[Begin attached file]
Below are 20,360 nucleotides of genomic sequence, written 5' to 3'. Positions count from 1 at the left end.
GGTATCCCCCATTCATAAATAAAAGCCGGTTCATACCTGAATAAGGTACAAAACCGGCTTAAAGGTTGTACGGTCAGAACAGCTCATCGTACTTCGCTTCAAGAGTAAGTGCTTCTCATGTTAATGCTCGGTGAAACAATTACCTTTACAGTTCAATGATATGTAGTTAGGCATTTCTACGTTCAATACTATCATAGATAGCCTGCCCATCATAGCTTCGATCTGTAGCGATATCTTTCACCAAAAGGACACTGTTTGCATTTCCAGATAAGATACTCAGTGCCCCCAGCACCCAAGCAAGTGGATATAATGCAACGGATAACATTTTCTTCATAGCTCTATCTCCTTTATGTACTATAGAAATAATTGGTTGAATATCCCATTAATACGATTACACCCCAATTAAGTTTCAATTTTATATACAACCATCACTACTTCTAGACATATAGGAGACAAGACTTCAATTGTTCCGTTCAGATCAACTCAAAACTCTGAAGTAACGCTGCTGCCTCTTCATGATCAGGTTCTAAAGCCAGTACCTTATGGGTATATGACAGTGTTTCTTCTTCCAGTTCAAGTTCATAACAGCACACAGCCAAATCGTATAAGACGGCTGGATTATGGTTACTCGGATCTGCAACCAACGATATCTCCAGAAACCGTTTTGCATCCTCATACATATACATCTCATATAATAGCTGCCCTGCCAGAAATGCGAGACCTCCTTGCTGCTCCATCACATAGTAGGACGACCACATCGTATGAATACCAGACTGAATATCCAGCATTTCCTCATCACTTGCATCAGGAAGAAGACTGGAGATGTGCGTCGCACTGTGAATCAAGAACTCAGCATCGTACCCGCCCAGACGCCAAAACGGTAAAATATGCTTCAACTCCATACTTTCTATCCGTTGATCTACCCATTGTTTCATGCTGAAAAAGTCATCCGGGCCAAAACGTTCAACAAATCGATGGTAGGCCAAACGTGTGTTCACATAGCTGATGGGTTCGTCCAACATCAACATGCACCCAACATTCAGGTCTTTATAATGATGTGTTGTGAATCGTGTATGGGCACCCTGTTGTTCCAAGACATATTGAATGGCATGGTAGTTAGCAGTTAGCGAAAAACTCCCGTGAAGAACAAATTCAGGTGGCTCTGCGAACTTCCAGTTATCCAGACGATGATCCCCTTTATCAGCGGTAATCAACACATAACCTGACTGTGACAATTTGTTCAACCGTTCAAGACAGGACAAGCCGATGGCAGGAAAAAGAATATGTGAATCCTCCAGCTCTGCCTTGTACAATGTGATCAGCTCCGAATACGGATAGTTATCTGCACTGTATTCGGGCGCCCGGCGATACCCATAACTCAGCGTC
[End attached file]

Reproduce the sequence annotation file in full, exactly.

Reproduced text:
Below are 20,360 nucleotides of genomic sequence, written 5' to 3'. Positions count from 1 at the left end.
GGTATCCCCCATTCATAAATAAAAGCCGGTTCATACCTGAATAAGGTACAAAACCGGCTTAAAGGTTGTACGGTCAGAACAGCTCATCGTACTTCGCTTCAAGAGTAAGTGCTTCTCATGTTAATGCTCGGTGAAACAATTACCTTTACAGTTCAATGATATGTAGTTAGGCATTTCTACGTTCAATACTATCATAGATAGCCTGCCCATCATAGCTTCGATCTGTAGCGATATCTTTCACCAAAAGGACACTGTTTGCATTTCCAGATAAGATACTCAGTGCCCCCAGCACCCAAGCAAGTGGATATAATGCAACGGATAACATTTTCTTCATAGCTCTATCTCCTTTATGTACTATAGAAATAATTGGTTGAATATCCCATTAATACGATTACACCCCAATTAAGTTTCAATTTTATATACAACCATCACTACTTCTAGACATATAGGAGACAAGACTTCAATTGTTCCGTTCAGATCAACTCAAAACTCTGAAGTAACGCTGCTGCCTCTTCATGATCAGGTTCTAAAGCCAGTACCTTATGGGTATATGACAGTGTTTCTTCTTCCAGTTCAAGTTCATAACAGCACACAGCCAAATCGTATAAGACGGCTGGATTATGGTTACTCGGATCTGCAACCAACGATATCTCCAGAAACCGTTTTGCATCCTCATACATATACATCTCATATAATAGCTGCCCTGCCAGAAATGCGAGACCTCCTTGCTGCTCCATCACATAGTAGGACGACCACATCGTATGAATACCAGACTGAATATCCAGCATTTCCTCATCACTTGCATCAGGAAGAAGACTGGAGATGTGCGTCGCACTGTGAATCAAGAACTCAGCATCGTACCCGCCCAGACGCCAAAACGGTAAAATATGCTTCAACTCCATACTTTCTATCCGTTGATCTACCCATTGTTTCATGCTGAAAAAGTCATCCGGGCCAAAACGTTCAACAAATCGATGGTAGGCCAAACGTGTGTTCACATAGCTGATGGGTTCGTCCAACATCAACATGCACCCAACATTCAGGTCTTTATAATGATGTGTTGTGAATCGTGTATGGGCACCCTGTTGTTCCAAGACATATTGAATGGCATGGTAGTTAGCAGTTAGCGAAAAACTCCCGTGAAGAACAAATTCAGGTGGCTCTGCGAACTTCCAGTTATCCAGACGATGATCCCCTTTATCAGCGGTAATCAACACATAACCTGACTGTGACAATTTGTTCAACCGTTCAAGACAGGACAAGCCGATGGCAGGAAAAAGAATATGTGAATCCTCCAGCTCTGCCTTGTACAATGTGATCAGCTCCGAATACGGATAGTTATCTGCACTGTATTCGGGCGCCCGGCGATACCCATAACTCAGCGTC